People often ask me what has changed in the fifteen years since I was a student at HMI. I tell them that the best parts of HMI remain the same: our students still live in cabins, go backpacking with their teachers, and have dance parties while mopping up the kitchen after dinner. But the school has become more intentional and focused in certain important areas, especially diversity and inclusion.
In some ways HMI has long been a leader in bringing together students from diverse backgrounds. Since our inception we have used the wilderness as a catalyst for building strong relationships and tight communities among people who have different life experiences. At HMI, I was a New York City boy who counted among my closest friends a student from rural New Hampshire and another from nearby Silverthorne, Colorado. We learned from each other and visited each other after HMI, experiencing firsthand what it means to grow up in a city, or the country, or the mountains.
But, in 2005, HMI’s student body mostly lacked ethnic and racial diversity. My semester, like many early cohorts, counted less than 10% students of color in our number. When I returned to HMI in 2015 as Director of Admissions & Financial Aid, I quickly realized that increasing the racial and ethnic diversity of our student body needed to be among my top priorities. We have made progress in this area—21% of the average semester cohort now self-identify as people of color—but we are still far from our goal of a student body that is racially and ethnically representative of our country. We have also made strides towards increasing the socioeconomic diversity of our school. 30% of the average semester now receives financial aid—up from 20% when I was a student—and we have increased the percentage of our budget we commit to financial aid by approximately 70%.
Here are some of the steps we are taking as we continue to focus on diversity and access at HMI:
- Diversifying the HMI Admissions Office – Our Admissions Associate Lupe Bobadilla is now entering his second year. A Latinx man and an advocate for equity and inclusion within the student and staff communities, Lupe’s title will be expanded next year to include the role of “Diversity Recruitment Coordinator.” He will take on new responsibilities supporting families of color in the admissions pipeline and building relationships with diversity leaders at our sending schools.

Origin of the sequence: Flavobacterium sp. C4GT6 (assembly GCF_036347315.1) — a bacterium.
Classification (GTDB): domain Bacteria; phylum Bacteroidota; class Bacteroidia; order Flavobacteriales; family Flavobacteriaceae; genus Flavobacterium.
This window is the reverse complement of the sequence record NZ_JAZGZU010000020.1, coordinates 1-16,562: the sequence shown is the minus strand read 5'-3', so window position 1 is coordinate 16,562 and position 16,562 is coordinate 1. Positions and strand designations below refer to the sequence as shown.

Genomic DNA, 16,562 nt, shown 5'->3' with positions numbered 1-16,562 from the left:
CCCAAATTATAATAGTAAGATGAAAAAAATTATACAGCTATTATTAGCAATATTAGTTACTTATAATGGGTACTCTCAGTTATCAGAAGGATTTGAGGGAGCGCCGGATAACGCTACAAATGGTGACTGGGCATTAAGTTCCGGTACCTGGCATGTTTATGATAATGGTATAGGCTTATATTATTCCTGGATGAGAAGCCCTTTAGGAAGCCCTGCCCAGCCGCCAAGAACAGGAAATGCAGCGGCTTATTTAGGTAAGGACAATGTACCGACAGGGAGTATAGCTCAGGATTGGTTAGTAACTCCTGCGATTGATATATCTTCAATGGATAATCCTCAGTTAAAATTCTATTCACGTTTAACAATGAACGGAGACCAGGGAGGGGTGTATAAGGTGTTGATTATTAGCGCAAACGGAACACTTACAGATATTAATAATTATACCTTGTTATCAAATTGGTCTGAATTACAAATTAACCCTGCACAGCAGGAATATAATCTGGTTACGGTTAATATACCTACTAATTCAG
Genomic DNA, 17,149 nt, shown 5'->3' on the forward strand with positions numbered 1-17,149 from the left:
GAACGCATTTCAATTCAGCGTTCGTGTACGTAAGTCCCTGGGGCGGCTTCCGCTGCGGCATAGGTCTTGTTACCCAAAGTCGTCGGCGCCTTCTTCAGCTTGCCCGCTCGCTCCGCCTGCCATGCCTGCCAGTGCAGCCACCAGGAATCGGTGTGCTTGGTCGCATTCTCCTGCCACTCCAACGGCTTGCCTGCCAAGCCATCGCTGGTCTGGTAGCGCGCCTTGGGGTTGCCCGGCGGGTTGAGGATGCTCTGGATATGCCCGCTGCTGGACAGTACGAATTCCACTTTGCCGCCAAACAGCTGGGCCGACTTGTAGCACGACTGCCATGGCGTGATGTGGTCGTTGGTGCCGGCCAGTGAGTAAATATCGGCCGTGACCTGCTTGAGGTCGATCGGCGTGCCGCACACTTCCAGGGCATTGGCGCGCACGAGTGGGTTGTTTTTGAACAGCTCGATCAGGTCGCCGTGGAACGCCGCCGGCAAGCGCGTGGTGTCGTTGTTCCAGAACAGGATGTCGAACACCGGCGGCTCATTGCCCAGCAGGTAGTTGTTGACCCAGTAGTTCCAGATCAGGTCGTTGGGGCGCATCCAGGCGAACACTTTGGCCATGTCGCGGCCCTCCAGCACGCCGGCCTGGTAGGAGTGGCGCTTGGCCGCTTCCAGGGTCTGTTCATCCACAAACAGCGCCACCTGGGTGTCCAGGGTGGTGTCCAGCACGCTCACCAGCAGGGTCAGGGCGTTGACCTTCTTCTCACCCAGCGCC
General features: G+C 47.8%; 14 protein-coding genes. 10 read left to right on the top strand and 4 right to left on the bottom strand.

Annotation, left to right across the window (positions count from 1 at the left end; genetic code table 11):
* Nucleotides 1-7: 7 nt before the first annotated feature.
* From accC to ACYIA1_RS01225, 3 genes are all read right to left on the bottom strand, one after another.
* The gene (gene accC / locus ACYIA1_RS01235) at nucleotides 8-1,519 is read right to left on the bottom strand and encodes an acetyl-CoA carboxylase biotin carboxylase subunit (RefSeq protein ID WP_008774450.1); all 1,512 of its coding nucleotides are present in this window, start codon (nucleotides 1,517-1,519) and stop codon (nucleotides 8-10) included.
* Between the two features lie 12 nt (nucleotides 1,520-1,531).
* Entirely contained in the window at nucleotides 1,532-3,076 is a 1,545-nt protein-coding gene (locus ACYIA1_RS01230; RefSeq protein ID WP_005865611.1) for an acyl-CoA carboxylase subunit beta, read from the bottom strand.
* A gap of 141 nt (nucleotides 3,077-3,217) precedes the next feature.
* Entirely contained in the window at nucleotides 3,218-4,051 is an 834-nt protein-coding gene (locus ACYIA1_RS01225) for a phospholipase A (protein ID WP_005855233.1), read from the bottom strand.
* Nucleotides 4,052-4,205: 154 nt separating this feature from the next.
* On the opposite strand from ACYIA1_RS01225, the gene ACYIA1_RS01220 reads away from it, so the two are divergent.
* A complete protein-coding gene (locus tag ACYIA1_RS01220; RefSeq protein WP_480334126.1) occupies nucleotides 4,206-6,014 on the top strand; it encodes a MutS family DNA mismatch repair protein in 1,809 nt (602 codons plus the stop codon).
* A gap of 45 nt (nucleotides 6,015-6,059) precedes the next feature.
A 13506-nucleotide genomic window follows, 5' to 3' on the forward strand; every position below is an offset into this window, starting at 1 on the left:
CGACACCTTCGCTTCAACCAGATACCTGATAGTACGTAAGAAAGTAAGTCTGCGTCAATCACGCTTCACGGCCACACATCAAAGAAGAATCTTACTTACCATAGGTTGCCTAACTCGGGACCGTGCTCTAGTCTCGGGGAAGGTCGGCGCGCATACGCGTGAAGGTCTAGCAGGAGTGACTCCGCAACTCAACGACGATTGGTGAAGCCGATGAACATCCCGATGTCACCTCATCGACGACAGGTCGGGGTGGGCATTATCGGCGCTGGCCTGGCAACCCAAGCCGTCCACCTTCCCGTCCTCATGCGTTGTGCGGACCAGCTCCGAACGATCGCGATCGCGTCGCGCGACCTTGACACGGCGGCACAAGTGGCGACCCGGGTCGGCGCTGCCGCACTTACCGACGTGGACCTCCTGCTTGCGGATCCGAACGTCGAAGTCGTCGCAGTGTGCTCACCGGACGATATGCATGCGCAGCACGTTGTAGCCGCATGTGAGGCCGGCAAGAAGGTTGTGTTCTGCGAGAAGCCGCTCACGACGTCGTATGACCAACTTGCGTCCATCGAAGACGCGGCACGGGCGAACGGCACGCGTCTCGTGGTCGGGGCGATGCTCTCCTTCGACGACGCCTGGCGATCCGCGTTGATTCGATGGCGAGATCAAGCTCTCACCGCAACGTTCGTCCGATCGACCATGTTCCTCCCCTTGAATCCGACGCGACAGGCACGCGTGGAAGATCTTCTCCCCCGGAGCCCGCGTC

- Making Spanish-language resources available to prospective families – For several years I have communicated in Spanish with prospective families, including many from our local Leadville community. Lupe’s Spanish fluency far surpasses mine, and starting next year we will begin offering Spanish-language webinars and increasing Spanish-language accessibility on our website.
- Increasing our commitment to financial aid – Currently, about 30% of Semester students receive financial aid. As part of our five-year strategic plan we aim to increase that percentage to 40%. This year, in response to a huge spike in need, we were able to significantly increase our financial aid budget to support families whose incomes had decreased as a result of the pandemic.
- Building recruitment pipelines with public schools, charter schools, and educational access non-profits – We are building new relationships with schools and nonprofits such as YES Prep in Houston, KIPP NYC College Prep in New York, TORCH in Minnesota, and the Aldo Leopold Charter School in New Mexico. These organizations now regularly send us high-achieving, high-financial aid students who otherwise might never have found HMI. We will continue to develop these and other recruitment pipelines moving forward.
- Working to diminish program inequities between financial aid and full-pay students – HMI has always offered outdoor gear at reduced or no cost to our financial aid students. In recent years, we have worked with the Gear Room to improve the quality of rented gear so that there is now little difference between brand new gear and HMI rental gear. HMI’s highest financial aid students now receive a new pair of hiking boots before the semester starts that are theirs to keep after the program ends.
We are always looking for ways to attract a more diverse population to HMI. Interested in discussing diversity, access, and inclusion in HMI Admissions? We’d love to hear from you. You can reach out to Ray McGaughey or Lupe Bobadilla with your thoughts, questions or suggestions.